On the committee front I would like to welcome James Coyne who has been appointed the successor to Bruce Burnett as the Midlands representative. As many of you might know, James is a seasoned rackets player and worthwhile ex-champion of many doubles (inc. the world doubles) and singles tournaments. Onwards to 2022/23, Play!

Adam Dolman reports for Real Tennis Thankfully the pandemic brought far less disruption to this season’s real tennis fixtures and it was great to see us back to almost full capacity, although many matches around the country faced smaller numbers of players this year but this was mainly due to competing activities.
Despite some match managers finding it hard to find players, we still managed to get 33 fixtures played across the year and almost completed the full sweep of every club in the country. The Oratory, Manchester and Falkland the only 3 courts that currently don’t feature on our fixtures list. I hope we can change that going forward.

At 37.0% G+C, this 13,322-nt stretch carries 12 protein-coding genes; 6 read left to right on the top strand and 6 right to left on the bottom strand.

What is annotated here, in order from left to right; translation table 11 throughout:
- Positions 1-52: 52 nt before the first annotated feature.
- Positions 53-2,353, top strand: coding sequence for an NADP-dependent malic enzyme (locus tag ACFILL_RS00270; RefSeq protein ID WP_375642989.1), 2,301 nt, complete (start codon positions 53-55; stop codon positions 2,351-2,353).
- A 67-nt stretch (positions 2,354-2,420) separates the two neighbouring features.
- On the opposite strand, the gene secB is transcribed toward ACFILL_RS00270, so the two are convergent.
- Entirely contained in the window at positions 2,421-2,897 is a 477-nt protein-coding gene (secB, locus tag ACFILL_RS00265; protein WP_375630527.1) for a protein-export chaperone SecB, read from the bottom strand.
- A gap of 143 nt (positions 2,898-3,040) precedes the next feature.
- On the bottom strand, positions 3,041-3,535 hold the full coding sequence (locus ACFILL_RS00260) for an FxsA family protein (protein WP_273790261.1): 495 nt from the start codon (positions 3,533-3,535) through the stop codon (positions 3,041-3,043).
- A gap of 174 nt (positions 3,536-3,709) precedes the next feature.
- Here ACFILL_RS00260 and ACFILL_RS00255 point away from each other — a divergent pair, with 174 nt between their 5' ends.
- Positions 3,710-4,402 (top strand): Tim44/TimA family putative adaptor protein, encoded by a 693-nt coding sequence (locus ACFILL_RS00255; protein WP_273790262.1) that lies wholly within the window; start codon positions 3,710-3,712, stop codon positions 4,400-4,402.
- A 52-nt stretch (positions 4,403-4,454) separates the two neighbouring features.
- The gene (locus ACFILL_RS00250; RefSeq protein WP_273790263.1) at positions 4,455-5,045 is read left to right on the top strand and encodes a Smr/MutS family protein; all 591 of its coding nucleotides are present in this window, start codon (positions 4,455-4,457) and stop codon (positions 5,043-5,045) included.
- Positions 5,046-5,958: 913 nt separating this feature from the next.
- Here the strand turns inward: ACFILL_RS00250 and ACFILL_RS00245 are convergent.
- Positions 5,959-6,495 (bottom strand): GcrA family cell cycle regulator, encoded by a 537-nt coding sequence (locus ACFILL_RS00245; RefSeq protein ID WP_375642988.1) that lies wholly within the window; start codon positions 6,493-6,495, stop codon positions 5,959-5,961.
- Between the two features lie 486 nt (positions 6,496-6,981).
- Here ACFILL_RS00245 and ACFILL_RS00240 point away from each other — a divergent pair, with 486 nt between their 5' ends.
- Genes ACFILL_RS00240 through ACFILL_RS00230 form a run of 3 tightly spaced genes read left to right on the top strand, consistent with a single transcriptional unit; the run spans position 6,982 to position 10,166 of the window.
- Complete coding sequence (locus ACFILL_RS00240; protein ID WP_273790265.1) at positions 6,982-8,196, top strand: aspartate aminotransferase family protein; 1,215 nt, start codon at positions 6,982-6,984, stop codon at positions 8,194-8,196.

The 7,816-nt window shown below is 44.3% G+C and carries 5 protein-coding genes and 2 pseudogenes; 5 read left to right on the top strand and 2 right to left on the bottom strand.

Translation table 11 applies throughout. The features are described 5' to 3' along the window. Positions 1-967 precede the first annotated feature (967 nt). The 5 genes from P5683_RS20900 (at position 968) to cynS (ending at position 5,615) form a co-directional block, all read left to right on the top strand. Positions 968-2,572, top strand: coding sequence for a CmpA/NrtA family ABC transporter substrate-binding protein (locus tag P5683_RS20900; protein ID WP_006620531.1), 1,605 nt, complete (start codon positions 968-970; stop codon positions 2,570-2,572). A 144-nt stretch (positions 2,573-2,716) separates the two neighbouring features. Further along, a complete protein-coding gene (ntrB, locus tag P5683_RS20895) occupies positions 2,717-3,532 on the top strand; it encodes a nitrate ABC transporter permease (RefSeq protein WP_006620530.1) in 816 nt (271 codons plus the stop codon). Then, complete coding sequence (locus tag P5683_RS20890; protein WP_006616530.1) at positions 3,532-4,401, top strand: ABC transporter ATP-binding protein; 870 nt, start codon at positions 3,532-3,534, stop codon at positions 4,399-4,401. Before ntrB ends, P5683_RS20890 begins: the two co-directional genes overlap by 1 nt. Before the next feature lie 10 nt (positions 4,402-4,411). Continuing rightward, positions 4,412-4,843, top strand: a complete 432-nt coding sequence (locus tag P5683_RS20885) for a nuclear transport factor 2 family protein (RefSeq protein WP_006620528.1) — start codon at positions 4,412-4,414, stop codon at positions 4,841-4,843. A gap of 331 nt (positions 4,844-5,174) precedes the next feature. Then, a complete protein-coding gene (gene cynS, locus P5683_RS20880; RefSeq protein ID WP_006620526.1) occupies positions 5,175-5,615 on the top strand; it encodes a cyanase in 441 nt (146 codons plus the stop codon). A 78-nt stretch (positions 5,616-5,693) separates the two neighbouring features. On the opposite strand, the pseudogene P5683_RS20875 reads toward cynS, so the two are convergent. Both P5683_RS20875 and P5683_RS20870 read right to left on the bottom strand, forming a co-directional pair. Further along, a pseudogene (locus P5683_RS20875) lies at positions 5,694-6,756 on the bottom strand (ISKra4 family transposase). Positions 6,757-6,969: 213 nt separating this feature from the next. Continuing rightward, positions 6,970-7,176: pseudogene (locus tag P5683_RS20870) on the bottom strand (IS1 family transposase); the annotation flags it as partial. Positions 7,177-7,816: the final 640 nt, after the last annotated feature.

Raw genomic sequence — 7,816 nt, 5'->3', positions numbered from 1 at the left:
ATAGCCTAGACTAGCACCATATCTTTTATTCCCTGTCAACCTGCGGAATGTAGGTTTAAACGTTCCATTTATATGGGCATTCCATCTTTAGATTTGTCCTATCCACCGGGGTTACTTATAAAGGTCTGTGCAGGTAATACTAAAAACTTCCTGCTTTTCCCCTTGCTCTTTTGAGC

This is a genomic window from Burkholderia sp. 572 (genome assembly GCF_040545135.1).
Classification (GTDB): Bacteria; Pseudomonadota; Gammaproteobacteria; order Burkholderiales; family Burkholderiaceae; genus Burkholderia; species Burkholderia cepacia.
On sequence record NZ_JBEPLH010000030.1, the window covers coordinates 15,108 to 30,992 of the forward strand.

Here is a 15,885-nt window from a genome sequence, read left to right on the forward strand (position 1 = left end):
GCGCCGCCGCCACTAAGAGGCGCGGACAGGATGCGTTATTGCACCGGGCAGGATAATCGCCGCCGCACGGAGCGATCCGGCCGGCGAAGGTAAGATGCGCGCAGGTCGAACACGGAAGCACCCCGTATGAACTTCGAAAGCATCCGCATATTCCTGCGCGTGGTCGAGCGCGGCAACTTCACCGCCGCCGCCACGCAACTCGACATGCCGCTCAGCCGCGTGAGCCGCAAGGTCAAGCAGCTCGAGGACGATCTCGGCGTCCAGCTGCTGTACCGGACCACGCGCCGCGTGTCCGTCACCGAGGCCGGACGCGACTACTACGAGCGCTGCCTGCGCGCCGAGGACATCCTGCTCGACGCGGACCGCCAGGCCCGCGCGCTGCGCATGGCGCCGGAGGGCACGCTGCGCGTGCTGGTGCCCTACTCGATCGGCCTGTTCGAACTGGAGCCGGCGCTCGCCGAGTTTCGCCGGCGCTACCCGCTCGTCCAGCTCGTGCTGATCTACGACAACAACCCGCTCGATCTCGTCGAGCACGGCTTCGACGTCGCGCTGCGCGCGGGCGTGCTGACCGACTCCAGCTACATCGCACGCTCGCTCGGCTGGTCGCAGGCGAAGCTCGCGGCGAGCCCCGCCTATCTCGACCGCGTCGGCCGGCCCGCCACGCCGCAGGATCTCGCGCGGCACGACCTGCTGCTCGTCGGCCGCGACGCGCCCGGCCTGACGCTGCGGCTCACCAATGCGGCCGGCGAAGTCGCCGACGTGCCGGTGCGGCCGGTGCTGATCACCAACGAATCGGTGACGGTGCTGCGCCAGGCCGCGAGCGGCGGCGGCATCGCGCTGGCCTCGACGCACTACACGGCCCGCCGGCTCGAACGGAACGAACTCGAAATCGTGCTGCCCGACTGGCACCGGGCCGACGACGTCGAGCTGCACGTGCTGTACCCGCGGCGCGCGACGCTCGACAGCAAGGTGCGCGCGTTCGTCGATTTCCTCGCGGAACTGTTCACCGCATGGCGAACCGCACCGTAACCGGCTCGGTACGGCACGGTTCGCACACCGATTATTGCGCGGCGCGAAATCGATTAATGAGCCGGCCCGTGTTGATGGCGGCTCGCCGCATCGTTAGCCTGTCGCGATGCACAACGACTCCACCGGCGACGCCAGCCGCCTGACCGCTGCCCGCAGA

You perhaps won’t be surprised to hear that Queen’s hosts the highest number of Jesters fixtures across the year (6 matches) but we owe a huge thank you to Hardwick House, who with far less administrative support, are kind enough to host 4 of our matches, against the LRTA, Army, Brigands and Hardwick respectively. A huge thank you to Tony and Fayleen Billington who do the lion’s share of work there opening and closing up, catering, accommodating and playing, we are incredibly indebted to their support.
Another notable fixture was the Jesters v the OE’s, with Simon Talbot-Williams seemingly organising both sides. An amazing 20 applicants, 12 who played, including 3 candidates and 8 players under the age of 40 (which is apparently the new 20). I’m pleased to report that the match still managed to end in a draw!
Fiona Harrison kindly reported that the Jesters played Leamington at the end of November, all great fun, some excellent tennis and usual fantastic Leamington hospitality. They had 6 players each with most playing singles and doubles, or two doubles if preferred, again ending in a 4-all match draw!